In all honesty, it took a while before the worry subsided. I could see that Satan was trying to convince me I shouldn’t bother writing this article. These principles didn’t work for me; how could I expect them to work for you?
But they did work.
I started to fight the hurt I was feeling for my child, and I soon had peace. How wonderful to know that my child understood these principles as well.
Sometimes, I actually put my palm out (like Fran—talk to the hand). I say, “Stop! God sees this. He has a purpose for it. It won’t last forever.” Am I talking to the pain? To the devil? To myself?
Probably all three. It just helps to say it out loud.
There are a few more things I want to mention:
- Don’t forget your other kids. Sometimes, we neglect them because we’re so worried about the problem child.
- Build your relationship with your husband. If you put the children before him, it will do great damage to your marriage.
- Take care of yourself. You’re no good to anyone else, if you don’t take care of you.
- And most important. Build your relationship with God. Talk to Him about something besides your problem child. Worship Him. Love Him. Put Him first.
I am so thankful for my four children. All but one are now parents, trying to raise their own children in the ways of the Lord. They’re not perfect, but they turned out pretty darn good!
I see the faithfulness of God when I look at them. Christianity looks different on each of them. They don’t all do things the way I do, or the way I would have chosen for them, but it wasn’t up to me. It was up to God, and He has not failed. They all love Him.
I want to address one more thing. I know there are some of you reading this post who have lost children. I can’t imagine anything more horrible. I would not presume to say I know what you’re going through. I have no words of wisdom for you other than God loves you. He truly does.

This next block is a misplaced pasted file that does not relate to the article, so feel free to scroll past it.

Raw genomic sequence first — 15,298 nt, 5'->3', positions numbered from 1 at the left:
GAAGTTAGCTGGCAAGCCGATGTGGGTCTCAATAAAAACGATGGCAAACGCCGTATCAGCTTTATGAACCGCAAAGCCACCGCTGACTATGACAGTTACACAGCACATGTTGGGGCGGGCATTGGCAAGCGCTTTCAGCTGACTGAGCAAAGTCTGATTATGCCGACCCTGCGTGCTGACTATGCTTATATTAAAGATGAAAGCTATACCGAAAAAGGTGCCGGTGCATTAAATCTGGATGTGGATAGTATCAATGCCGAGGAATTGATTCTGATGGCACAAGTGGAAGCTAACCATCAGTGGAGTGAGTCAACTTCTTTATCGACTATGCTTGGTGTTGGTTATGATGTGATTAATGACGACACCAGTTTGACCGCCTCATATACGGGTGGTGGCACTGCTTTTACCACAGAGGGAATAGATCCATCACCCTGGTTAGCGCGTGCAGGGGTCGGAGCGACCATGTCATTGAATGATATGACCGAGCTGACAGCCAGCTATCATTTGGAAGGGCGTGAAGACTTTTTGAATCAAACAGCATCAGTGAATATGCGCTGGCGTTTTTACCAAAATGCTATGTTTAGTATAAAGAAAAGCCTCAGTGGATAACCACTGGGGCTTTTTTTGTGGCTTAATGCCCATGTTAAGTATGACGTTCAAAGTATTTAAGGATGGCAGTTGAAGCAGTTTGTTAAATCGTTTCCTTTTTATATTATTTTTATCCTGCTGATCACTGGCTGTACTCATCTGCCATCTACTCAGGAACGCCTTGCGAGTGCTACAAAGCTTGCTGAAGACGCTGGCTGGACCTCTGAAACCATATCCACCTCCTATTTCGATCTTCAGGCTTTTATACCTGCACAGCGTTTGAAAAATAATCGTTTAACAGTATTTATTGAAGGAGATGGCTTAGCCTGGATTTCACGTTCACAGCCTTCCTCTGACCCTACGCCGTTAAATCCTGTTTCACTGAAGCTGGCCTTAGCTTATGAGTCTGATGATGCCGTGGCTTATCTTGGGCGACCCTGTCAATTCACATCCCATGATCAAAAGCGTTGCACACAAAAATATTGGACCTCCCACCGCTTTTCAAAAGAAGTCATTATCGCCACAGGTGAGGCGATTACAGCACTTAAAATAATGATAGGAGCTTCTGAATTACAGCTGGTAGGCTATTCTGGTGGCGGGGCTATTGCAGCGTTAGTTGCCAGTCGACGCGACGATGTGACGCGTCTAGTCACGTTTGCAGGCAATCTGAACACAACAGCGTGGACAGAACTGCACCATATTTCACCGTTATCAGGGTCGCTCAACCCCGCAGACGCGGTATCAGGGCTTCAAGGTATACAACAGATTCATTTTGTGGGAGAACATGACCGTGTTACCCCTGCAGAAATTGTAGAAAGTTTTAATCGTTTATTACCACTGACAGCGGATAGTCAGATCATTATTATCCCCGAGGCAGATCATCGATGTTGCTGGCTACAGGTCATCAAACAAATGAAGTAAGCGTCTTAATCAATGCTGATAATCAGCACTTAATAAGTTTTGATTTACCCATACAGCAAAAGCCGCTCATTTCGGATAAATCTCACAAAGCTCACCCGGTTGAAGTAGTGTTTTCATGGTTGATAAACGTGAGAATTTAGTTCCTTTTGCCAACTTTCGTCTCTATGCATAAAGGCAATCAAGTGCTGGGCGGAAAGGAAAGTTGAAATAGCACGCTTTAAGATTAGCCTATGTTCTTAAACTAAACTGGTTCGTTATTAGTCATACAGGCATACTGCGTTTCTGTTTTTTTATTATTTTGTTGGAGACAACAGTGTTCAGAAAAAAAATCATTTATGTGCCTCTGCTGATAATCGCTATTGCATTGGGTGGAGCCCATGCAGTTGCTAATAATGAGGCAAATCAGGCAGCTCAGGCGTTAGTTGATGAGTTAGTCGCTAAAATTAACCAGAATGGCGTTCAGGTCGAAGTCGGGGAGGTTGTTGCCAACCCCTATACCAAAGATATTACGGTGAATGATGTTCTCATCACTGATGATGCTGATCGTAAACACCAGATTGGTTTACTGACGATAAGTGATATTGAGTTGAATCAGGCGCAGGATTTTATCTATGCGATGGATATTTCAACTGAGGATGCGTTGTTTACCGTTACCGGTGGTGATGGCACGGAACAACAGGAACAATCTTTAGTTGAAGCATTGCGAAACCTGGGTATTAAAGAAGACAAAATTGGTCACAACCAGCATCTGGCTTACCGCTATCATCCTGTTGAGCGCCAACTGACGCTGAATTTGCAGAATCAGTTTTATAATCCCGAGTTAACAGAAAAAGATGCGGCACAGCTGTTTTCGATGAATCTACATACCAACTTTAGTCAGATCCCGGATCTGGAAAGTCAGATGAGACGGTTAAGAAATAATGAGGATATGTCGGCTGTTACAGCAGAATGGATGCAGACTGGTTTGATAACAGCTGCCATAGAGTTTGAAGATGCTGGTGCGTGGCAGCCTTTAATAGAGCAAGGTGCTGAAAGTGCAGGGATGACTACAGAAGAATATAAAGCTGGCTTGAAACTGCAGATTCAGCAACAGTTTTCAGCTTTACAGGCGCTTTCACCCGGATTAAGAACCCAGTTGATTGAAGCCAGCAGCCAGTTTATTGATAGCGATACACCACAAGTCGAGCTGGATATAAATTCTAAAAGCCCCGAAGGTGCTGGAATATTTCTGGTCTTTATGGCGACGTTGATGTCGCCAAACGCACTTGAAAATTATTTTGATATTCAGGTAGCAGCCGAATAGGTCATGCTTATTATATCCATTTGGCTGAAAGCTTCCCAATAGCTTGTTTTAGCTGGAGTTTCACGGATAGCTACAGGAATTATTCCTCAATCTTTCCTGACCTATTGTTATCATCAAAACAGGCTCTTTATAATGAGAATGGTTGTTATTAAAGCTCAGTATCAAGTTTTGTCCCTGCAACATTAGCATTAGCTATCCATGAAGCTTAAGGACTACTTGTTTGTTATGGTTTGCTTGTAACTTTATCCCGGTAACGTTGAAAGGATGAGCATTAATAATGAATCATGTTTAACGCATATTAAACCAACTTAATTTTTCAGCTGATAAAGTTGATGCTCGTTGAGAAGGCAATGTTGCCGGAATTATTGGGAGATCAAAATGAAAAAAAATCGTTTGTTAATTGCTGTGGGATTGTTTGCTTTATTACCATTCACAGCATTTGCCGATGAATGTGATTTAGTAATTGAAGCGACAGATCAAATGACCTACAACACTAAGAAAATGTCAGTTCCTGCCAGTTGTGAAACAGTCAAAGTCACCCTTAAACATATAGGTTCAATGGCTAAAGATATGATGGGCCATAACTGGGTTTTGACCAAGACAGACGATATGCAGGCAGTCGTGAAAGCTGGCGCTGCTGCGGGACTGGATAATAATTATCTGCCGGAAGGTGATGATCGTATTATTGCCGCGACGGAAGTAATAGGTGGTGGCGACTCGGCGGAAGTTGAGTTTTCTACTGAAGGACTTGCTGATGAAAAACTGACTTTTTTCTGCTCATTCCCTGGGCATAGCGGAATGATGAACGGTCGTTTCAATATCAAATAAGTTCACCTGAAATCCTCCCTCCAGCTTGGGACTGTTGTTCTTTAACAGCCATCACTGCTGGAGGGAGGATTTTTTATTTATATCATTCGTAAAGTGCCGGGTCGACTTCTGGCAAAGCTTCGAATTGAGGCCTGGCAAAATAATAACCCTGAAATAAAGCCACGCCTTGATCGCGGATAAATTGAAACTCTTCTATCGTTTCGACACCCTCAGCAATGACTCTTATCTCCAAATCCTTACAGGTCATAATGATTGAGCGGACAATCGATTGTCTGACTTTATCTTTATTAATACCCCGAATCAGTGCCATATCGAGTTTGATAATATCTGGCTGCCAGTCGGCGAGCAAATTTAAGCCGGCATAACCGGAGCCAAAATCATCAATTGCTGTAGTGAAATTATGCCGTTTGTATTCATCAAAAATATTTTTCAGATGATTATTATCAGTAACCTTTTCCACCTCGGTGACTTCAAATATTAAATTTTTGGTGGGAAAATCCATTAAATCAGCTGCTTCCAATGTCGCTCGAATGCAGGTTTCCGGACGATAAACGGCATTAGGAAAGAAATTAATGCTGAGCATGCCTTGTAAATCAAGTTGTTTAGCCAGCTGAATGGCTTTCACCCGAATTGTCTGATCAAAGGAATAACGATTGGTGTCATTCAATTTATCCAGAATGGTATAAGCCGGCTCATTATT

I talked to a dear friend the other day. She lost her son in a drug-induced automobile accident a few weeks after my first husband died. I marveled at her peace of mind. She told me, “I know where he is now. I used to worry about him all the time, because I didn’t know if he was eating or where he was staying. But I don’t have to worry anymore.”
The wonderful thing is this too will pass. I know this young man loved God, and his mother is going to see him in heaven.
I hope you can feel my heart in this article. I’m not lecturing you. I’m not judging you. I don’t want you to suffer like I did.
Please, just give it a try. Say it aloud: Stop! God sees this. He has a purpose for it. It won’t last forever.
If you still have the worry and pain, don’t give up. Study the scriptures I’ve quoted. Look up some more. Become convinced that God is in control, and He loves you and your family.
Lord Jesus, I pray for my friends. Help them, Lord. Help them to trust in you. Be merciful, Lord. You are a God of mercy and love. I pray that you would give them peace and strength, and help them to feel your presence in their times of trial. Thank you, Jesus.